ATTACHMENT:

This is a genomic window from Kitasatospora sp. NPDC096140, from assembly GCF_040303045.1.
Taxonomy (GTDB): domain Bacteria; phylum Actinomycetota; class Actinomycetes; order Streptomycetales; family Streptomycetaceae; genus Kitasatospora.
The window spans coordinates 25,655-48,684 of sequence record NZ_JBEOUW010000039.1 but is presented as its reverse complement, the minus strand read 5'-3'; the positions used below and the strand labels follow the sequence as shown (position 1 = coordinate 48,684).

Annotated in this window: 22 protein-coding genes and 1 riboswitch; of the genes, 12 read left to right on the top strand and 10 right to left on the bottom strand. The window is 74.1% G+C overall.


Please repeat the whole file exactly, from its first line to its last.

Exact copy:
This is a genomic window from Kitasatospora sp. NPDC096140, from assembly GCF_040303045.1.
Taxonomy (GTDB): domain Bacteria; phylum Actinomycetota; class Actinomycetes; order Streptomycetales; family Streptomycetaceae; genus Kitasatospora.
The window spans coordinates 25,655-48,684 of sequence record NZ_JBEOUW010000039.1 but is presented as its reverse complement, the minus strand read 5'-3'; the positions used below and the strand labels follow the sequence as shown (position 1 = coordinate 48,684).

Annotated in this window: 22 protein-coding genes and 1 riboswitch; of the genes, 12 read left to right on the top strand and 10 right to left on the bottom strand. The window is 74.1% G+C overall.